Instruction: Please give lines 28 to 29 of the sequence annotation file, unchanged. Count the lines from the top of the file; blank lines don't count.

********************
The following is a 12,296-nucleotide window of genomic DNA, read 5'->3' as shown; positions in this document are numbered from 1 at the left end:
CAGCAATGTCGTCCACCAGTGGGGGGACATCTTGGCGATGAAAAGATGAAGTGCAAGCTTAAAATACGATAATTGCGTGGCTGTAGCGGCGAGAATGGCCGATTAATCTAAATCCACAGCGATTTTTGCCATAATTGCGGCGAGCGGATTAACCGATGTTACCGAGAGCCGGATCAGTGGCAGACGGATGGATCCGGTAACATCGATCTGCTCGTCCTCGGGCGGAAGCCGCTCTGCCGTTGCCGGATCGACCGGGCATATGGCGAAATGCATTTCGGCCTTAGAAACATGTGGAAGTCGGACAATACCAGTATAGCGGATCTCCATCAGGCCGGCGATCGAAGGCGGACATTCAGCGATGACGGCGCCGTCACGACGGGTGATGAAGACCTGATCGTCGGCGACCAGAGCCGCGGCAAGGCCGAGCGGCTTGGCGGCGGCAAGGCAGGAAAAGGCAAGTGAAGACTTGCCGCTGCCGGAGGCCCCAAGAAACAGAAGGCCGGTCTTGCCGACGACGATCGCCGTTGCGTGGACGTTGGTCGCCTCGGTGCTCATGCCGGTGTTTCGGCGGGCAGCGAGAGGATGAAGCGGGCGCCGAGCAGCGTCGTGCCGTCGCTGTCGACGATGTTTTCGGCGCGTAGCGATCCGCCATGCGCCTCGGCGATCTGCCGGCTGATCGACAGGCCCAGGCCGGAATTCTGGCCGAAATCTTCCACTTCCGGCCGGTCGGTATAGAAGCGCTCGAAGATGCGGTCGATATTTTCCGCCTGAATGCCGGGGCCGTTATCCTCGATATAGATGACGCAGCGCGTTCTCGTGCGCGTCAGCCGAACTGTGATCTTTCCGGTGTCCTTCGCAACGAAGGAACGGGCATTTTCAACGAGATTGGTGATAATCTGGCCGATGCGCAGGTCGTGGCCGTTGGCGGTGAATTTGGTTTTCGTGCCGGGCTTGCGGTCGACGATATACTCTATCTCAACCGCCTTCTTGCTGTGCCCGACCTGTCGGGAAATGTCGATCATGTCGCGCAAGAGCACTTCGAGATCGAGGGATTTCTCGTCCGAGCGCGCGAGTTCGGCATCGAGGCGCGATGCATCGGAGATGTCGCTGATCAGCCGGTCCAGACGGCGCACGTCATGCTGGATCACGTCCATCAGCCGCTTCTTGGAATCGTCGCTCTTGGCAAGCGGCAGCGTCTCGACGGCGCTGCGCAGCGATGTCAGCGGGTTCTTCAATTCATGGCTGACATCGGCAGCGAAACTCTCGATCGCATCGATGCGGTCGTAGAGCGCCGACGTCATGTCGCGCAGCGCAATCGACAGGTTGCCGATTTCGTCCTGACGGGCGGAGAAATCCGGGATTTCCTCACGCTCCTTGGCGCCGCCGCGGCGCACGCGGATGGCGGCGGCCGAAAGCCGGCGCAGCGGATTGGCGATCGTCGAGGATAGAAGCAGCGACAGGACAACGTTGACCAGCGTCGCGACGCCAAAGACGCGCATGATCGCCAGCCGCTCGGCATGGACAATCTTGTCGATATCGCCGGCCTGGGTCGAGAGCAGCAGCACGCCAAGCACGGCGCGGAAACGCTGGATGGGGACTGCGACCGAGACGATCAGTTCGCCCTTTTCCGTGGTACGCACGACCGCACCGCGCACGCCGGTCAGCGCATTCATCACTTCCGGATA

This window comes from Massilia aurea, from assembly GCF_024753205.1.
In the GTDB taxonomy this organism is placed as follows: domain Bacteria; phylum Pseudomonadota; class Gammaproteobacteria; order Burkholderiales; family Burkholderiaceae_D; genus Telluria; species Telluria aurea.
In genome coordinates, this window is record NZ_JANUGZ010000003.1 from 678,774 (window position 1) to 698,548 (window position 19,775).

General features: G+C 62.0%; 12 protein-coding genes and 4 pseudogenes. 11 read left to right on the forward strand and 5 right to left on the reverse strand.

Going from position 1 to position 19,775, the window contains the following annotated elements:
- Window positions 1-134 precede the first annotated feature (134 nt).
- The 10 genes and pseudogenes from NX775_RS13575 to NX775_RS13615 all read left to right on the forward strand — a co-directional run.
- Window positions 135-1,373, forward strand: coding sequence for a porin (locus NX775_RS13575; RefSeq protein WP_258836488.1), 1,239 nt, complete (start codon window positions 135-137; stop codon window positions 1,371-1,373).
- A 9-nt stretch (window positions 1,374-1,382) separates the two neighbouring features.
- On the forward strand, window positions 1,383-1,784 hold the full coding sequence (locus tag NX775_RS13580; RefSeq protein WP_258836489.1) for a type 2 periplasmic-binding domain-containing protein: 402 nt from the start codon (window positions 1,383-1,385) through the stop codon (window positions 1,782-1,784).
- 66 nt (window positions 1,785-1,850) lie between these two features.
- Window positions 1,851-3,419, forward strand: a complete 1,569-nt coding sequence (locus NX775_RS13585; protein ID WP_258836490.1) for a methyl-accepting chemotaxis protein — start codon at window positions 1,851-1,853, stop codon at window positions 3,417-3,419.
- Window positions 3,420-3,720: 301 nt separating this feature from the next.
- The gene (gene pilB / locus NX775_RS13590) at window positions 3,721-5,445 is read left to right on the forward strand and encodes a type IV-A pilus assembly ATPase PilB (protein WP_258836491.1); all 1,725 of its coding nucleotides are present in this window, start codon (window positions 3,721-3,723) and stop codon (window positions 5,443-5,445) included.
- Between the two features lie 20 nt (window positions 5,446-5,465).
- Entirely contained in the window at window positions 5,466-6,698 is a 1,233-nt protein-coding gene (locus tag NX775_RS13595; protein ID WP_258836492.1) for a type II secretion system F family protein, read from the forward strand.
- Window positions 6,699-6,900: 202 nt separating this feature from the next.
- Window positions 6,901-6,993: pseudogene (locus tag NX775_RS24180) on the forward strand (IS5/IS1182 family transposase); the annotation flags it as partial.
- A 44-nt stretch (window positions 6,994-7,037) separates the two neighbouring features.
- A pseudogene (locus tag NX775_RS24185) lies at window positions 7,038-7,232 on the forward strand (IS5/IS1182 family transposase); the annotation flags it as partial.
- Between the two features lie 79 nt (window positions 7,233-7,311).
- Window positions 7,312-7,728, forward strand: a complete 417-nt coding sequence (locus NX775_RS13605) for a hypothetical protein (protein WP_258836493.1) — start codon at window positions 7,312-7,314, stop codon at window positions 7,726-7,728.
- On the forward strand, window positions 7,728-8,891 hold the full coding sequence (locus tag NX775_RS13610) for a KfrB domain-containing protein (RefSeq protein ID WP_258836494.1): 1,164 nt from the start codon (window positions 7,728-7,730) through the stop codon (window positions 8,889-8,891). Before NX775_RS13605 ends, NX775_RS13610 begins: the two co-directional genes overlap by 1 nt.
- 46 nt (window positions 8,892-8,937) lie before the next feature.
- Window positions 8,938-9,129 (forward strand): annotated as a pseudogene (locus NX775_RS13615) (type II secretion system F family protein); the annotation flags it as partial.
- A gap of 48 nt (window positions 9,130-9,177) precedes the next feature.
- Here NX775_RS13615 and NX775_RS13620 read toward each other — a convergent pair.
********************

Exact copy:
- A gap of 48 nt (window positions 9,130-9,177) precedes the next feature.
- Here NX775_RS13615 and NX775_RS13620 read toward each other — a convergent pair.